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Characterisation of duramycin as an anti-cancer agent

Broughton, Laura J.


Laura J. Broughton


Leigh A. Madden


Duramycin is a relatively small (~2kDa) tetracyclic peptide that has a defined three-dimensional (3D) structure, this structure forms a stable binding pocket which specifically recognises the plasma membrane phospholipid phosphatidylethanolamine (PE). PE usually resides on the inner membrane layer though can become exposed on the outer membrane during physiological processes such as apoptotic cell death, cytokinesis and coagulation. Expression of cell surface PE has been observed on cancer cell lines, tumour endothelium and tumour-derived microparticles and observed in higher abundance in a variety of tumour xenografts compared to their normal tissue counterparts. There is a need in medical oncology for the development of novel, effective therapies and anti-cancer agents. A form of therapy that has gained interest is targeted anti-cancer therapy (TAT) which aims to bring about selective damage to tumour cells while limiting effect on surrounding normal tissue by utilising agents that recognise structures specific to tumours. Therefore, as duramycin had the potential to bind to PE exposed on cancer cell surfaces, it was theorised that it could be a promising targeted anti-cancer agent. Thus the aim of this project was to characterise duramycin’s anti-cancer properties and enhance its specificity to tumour cells. To achieve this a duramycin-porphyrin conjugate was developed as a novel photosensitiser and cancer cell lines were treated with photodynamic therapy (PDT). Duramycin was able to detect cell surface PE expression on cancer cell lines representing different cancer types including lymphoma, multiple myeloma and leukaemia and ovarian, pancreatic, breast and colon cancer. Duramycin was shown to have cytotoxic and anti-proliferative effects on cancer cell lines (ovarian and pancreatic), in both two-dimensional and 3D cell cultures, and a cytotoxic dose-dependent effect on a normal human endothelial cell line. Duramycin had been reported in the literature to have an effect on plasma membrane integrity and on a multitude of ion transport systems through the formation of membrane pores. Thus duramycin’s effect on cancer cell membranes was investigated along with a focus on whether the cytotoxic effect observed in the cancer cell lines was due to a form of calcium ion (Ca²⁺) overload. It was shown that duramycin treatment resulted in a concentration-dependent rise in intracellular Ca²⁺ concentration in cancer cell lines. The duramycin-porphyrin conjugate plus PDT light irradiation reduced cell proliferation of ovarian and pancreatic cancer cell lines in a dose-dependent manner and had a significantly enhanced effect over unconjugated duramycin and the free porphyrin. A preliminary investigation into the effect of duramycin-PDT treatment on tumour xenografts on the chorioallantoic membrane (CAM) of fertilised chicken eggs was undertaken with promising results. In summary, duramycin was shown to be an effective anti-cancer agent and was applicable to the PDT treatment of cancer in vitro and in a low level-in vivo tumour model and thus merits further studies.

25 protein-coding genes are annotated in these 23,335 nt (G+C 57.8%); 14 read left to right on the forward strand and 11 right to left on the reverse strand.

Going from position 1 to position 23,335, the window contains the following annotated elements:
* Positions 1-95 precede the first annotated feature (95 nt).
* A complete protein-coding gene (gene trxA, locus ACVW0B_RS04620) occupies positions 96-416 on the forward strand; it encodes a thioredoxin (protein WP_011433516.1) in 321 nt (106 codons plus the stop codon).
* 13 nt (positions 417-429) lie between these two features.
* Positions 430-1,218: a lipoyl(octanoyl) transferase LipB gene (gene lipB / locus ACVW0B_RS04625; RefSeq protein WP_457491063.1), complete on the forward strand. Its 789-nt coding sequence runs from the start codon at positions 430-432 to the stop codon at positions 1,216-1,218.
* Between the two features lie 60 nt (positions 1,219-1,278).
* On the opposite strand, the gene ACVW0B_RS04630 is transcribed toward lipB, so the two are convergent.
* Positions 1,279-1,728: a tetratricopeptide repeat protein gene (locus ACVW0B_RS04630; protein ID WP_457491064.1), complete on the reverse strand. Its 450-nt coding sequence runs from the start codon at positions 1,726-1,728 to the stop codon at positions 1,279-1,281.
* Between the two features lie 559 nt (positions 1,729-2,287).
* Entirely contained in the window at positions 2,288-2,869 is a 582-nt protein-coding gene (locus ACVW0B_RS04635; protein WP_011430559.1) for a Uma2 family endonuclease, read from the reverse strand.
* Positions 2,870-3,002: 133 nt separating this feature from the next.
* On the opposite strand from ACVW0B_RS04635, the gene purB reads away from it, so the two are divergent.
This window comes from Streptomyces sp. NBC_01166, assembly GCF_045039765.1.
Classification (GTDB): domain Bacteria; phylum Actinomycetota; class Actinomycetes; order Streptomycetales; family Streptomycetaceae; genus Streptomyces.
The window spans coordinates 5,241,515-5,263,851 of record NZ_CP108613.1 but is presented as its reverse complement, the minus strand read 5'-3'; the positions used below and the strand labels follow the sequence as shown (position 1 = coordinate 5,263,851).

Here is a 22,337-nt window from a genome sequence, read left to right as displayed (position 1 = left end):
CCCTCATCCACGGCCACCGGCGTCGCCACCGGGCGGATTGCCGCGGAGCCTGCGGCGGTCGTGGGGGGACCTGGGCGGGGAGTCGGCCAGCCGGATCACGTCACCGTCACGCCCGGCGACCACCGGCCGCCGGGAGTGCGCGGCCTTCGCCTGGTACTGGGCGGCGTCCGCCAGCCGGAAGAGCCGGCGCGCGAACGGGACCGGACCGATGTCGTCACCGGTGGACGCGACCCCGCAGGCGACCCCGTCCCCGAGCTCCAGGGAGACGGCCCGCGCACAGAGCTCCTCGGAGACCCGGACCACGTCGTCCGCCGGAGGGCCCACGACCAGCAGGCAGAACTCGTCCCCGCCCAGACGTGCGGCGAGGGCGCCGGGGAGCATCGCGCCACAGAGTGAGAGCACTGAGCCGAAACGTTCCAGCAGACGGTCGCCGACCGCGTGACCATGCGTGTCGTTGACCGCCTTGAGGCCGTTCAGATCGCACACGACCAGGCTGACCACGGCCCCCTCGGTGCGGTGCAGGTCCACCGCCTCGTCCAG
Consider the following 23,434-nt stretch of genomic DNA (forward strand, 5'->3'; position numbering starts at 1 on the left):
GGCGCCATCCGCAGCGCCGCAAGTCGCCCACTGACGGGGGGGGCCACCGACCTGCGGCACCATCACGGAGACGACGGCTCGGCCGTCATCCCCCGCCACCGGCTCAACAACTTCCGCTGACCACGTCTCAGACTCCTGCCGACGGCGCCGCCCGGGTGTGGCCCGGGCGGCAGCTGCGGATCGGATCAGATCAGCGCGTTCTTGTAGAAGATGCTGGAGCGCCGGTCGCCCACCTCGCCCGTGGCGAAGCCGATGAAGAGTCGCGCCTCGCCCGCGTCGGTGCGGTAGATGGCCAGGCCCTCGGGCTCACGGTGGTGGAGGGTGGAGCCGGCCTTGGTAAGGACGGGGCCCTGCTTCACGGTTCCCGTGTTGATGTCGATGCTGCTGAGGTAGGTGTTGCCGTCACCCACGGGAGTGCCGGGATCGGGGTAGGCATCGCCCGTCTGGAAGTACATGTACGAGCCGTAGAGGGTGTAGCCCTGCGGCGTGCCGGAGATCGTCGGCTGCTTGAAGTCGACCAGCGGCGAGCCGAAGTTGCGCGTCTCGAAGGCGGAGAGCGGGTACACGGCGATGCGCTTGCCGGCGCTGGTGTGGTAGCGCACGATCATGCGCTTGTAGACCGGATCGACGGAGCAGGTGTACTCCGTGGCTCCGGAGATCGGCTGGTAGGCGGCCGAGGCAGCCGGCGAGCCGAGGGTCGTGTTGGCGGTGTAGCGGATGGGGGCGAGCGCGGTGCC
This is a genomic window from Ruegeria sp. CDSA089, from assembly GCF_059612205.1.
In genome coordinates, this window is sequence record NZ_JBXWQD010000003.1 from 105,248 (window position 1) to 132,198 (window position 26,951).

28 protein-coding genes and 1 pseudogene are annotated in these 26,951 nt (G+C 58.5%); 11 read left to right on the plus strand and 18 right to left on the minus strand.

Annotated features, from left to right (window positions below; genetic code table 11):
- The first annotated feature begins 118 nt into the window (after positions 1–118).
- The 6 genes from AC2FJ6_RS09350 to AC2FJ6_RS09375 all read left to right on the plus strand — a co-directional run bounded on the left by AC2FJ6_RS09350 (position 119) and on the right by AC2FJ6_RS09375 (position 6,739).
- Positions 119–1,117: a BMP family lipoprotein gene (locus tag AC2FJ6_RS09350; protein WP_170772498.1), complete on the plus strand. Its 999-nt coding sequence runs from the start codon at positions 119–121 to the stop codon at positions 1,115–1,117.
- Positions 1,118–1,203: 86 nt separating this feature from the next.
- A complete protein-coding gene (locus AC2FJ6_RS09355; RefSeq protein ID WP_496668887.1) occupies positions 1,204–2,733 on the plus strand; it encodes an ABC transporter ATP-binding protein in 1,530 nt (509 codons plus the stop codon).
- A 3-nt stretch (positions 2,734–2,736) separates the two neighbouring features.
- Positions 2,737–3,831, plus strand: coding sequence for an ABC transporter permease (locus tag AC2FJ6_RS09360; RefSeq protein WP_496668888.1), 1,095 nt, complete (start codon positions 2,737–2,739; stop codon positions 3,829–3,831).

Broughton, L. J. (2016). Characterisation of duramycin as an anti-cancer agent. (Thesis). Hull York Medical School, the University of Hull and the University of York. Retrieved from

Thesis Type Thesis
Deposit Date Jul 4, 2017
Publicly Available Date Feb 23, 2023
Keywords Medicine
Public URL
Additional Information Hull York Medical School, The University of Hull and University of York
Award Date Dec 1, 2016


Thesis (4.4 Mb)

Copyright Statement
© 2016 Broughton, Laura J. All rights reserved. No part of this publication may be reproduced without the written permission of the copyright holder.

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